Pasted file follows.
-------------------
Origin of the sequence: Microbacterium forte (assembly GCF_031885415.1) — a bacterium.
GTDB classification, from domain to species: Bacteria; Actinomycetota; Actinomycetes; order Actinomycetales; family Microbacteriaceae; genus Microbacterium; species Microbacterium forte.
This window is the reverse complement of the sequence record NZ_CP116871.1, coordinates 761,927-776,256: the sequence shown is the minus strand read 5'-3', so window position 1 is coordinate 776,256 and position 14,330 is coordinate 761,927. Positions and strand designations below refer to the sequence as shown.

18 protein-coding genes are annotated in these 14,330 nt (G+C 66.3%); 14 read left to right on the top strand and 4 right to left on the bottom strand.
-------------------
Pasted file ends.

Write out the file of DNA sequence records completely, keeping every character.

Origin of the sequence: Microbacterium forte (assembly GCF_031885415.1) — a bacterium.
GTDB classification, from domain to species: Bacteria; Actinomycetota; Actinomycetes; order Actinomycetales; family Microbacteriaceae; genus Microbacterium; species Microbacterium forte.
This window is the reverse complement of the sequence record NZ_CP116871.1, coordinates 761,927-776,256: the sequence shown is the minus strand read 5'-3', so window position 1 is coordinate 776,256 and position 14,330 is coordinate 761,927. Positions and strand designations below refer to the sequence as shown.

18 protein-coding genes are annotated in these 14,330 nt (G+C 66.3%); 14 read left to right on the top strand and 4 right to left on the bottom strand.